Increasingly, we live in a world in which the rights and freedoms of individual citizens are often infringed upon in the name of national security. The most recent and public example of these types of encroachments is the federal government’s actions to compel the tech giant Apple, Inc. to unlock the iPhone of one of the deceased individuals who carried out the December 2 terrorist attack in San Bernardino.
In a Feb. 16 order, a California judge ruled against Apple, stating that the company must not only assist officials at the Federal Bureau of Investigation in their efforts to unlock the iPhone, but must do so by compelling the company’s engineers to create new software to effectively “bypass the iPhone’s encryption.”
In its argument, the government relied heavily upon a 1789 law known as the All Writs Act which it argues provides “government the authority” to justify its actions. However, Apple and several other prominent technology companies that oppose the government’s actions in this case, argue that the government’s request is outside that which is protected under the 1789 law and beyond the scope of anything previously granted.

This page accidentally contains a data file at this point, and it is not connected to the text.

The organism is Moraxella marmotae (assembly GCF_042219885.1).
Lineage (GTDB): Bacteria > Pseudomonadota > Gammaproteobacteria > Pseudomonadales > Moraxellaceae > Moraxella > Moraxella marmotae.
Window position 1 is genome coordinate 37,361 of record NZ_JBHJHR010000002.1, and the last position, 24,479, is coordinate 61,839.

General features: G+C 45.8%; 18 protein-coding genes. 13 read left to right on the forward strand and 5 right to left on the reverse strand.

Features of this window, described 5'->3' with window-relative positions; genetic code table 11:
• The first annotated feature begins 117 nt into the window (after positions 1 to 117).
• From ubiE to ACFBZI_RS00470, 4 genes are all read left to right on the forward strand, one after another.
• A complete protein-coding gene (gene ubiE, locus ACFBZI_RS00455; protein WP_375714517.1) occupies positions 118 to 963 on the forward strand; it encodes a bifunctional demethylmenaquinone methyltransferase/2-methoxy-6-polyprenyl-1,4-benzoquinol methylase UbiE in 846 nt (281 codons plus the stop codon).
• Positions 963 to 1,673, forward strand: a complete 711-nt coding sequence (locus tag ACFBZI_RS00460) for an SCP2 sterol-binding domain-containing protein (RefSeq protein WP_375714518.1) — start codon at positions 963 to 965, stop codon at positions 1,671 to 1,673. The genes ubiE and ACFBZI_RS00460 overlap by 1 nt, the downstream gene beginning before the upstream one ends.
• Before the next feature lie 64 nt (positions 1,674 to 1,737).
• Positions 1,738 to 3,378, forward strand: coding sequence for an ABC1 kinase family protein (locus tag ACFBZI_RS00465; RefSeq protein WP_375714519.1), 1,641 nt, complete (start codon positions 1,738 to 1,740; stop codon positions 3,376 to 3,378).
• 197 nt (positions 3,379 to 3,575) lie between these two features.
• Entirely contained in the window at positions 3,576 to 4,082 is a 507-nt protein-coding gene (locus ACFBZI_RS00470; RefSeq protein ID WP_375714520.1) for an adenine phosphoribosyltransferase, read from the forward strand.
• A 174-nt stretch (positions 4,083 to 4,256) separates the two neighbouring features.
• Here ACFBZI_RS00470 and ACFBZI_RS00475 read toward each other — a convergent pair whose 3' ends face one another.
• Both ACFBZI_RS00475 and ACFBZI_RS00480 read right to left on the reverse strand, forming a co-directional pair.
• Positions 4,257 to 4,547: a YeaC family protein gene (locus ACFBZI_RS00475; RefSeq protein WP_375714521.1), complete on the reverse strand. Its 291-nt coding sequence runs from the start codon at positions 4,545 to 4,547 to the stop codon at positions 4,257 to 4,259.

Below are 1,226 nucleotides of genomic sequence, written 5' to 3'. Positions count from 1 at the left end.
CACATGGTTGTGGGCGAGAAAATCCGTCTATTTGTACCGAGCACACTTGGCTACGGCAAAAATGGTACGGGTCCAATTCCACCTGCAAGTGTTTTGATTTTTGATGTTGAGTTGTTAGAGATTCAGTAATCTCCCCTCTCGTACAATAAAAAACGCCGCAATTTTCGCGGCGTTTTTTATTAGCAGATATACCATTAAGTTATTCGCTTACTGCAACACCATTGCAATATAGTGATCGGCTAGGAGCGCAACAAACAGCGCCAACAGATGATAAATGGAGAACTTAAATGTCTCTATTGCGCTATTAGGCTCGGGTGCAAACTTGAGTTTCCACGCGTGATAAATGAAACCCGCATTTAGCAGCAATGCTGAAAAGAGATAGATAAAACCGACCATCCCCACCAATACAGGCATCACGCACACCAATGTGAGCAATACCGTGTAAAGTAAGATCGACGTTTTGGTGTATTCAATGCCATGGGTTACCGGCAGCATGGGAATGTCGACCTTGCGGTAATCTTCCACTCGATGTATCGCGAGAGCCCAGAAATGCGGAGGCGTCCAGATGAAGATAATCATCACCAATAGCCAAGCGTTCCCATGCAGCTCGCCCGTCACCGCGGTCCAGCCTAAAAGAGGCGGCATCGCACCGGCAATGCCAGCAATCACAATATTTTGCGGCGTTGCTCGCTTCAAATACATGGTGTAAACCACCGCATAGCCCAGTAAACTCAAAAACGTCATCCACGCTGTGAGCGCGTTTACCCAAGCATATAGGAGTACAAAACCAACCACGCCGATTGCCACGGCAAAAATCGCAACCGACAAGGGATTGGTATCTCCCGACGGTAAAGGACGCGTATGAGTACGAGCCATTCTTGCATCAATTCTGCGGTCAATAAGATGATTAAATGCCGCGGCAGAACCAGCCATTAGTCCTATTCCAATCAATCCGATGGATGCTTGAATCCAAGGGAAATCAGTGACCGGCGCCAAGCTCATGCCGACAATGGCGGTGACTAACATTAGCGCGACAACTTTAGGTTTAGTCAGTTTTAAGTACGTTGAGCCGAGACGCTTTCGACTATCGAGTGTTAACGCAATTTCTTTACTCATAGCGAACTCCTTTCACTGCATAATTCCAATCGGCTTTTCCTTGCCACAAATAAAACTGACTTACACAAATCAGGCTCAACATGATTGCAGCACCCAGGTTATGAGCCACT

The tech companies assert that they will effectively lose the confidence and trust of consumers and that the order is “unsupported by the case law, unduly burdensome to technology companies like applicants, and particularly harmful for American consumers.” The government, however, argues that the phone may contain important information related to additional terror suspects and plots and that national security trumps all other considerations.
In addition to concerns surrounding the privacy of individual citizens, other groups are worried that the government’s actions are a threat to activists and journalists throughout the world. Both the Human Rights Watch and Privacy International note that similar arguments could be used by foreign governments to compel tech companies to reveal data that could endanger civil and human rights, promote censorship and lead to increased surveillance.
The same judge who previously ruled in the matter will preside at a March 22 hearing in which she will consider several friend-of-the-court briefs filed by tech companies including Microsoft Corp., Google , Snapchat Inc. and Yahoo! Inc. We’ll continue to provide updates about this important constitutional matter as more details become available.
Source: Bloomberg, “Microsoft, Google Join Rivals to Back Apple in FBI Fight,” Edvard Petersson, March 3, 2016